City and County politicians are trying to put Cuyahoga County residents in a box on the sin tax.

They are counting on voters to be gullible and a credulous news media to do the selling job, aided by a million dollar ad campaign.

However, I think they have finally outfoxed themselves by taxing themselves into a box – there are too many tax hikes for the public to swallow.

The sports tax is the biggest one.

On the May 6th ballot there will be tax levies, in addition, for schools or cities in Shaker Heights, Pepper Pike, Maple Heights, Seven Hills, Parma, Strongsville, Brooklyn, Olmsted Falls and Bedford Heights. Residents will be taxing themselves at home. It hurts.

In the near future there will be other tax hikes, including renewal of the cigarette tax for arts and culture, not to mention yet unknown tax needs.

But the big push will be to aid, without clear knowledge of neither how the money will be used on these sports facilities nor what other needs they’ll require thereafter. It’s a blank check deal.

I was on the Mansfield Frazier radio (WTAM 1100 Sundays) show twice recently with Cleveland Council President Kevin Kelley.

Kelly’s argument reflects the false reasoning of the teams and the Greater Cleveland Partnership. (You may have noticed numerous TV ads running day and night. You will find once contributions have to be reported that the team owners and GCP member have contributed generously. In 1990 they spent some three-quarters of a million dollars on advertising, which one of its former leaders labeled as bogus.)

Kelley and the corporate establishment want you to believe that the city is boxed in by the lease. That if we don’t vote the new $290 million tax increase (added to hundreds of millions already paid) that the city coffers will be depleted.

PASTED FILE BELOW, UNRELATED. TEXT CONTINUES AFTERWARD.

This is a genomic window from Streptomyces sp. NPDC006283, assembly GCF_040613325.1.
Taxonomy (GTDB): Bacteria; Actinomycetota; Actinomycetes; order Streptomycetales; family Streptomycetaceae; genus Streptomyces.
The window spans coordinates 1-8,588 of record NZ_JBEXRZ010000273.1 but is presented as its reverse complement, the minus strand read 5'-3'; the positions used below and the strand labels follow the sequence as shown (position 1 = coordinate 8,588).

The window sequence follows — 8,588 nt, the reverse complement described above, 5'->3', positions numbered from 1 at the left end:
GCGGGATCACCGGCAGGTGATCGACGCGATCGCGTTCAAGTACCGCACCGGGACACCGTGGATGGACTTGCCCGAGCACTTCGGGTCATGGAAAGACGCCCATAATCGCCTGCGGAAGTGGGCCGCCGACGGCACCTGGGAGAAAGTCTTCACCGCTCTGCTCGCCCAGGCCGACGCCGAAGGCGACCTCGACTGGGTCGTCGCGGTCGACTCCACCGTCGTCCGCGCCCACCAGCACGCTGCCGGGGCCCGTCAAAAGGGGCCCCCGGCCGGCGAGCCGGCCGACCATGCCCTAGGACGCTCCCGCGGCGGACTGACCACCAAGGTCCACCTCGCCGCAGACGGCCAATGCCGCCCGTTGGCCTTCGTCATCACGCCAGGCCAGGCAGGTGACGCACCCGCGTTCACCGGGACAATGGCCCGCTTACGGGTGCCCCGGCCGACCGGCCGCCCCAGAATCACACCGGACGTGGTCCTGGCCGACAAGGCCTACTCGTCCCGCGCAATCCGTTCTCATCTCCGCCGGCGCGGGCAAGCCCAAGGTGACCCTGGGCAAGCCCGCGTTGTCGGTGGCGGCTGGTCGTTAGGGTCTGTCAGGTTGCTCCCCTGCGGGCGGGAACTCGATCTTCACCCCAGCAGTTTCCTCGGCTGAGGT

Nonsense. Totally.

Defeat of Issue 7 on May 6 will only mean that we reject a 20-year new sin tax that will cost Cuyahoga County residents the $294 million.


What the proponents also don’t mention is that taxes continue to be collected for the Browns stadium. They keep flowing.


The city imposed, without a vote of the electorate, a number of taxes to pay for the bonds of the Browns stadium. They have some 11 years to run.

Let me list them:

– An 8 percent parking tax in Cleveland worth some $7.1 million a year (though likely more since parking rates have risen since the mid 1990s when the tax was passed). It should produce $78 million for Browns stadium payments.

– A 2 percent increase in the admission tax, estimated at the time at $1.2 million a year. That should bring in another $13.2 million.

– A $2 fee for each car rental that should produce some $7.7 million.

Beyond that the city generously (and stupidly) committed for “comfort” of bondholders an additional $5.3 million a year for 29 years from admission tax revenues. That commits some $58 million in the duration left.

All together that’s $98.9 million in expected taxes in the city plus a commitment of $58 million of extra admission taxes.

If $290 million is added by a yes vote, the public could be indebted with as much as $446 million if the extra admission tax revenue needed to be used.

The Plain Dealer, Crain’s and TV never remember any of this. Journalistic amnesia.

This is an unacceptable price tag.

What will happen when the tax is defeated?

City and County officials and team owners Jimmy Haslam, Dan Gilbert and Larry Dolan will have to seek a more reasonable solution.

They will have to redo the leases.

Now, the politicians, owners and corporate leaders want to convince voters they have no other choices.

The teams cannot walk away from the sweet deals they already have.

The city cannot afford to add sweeteners to the deal.

So it’s REAL time. Time to deal.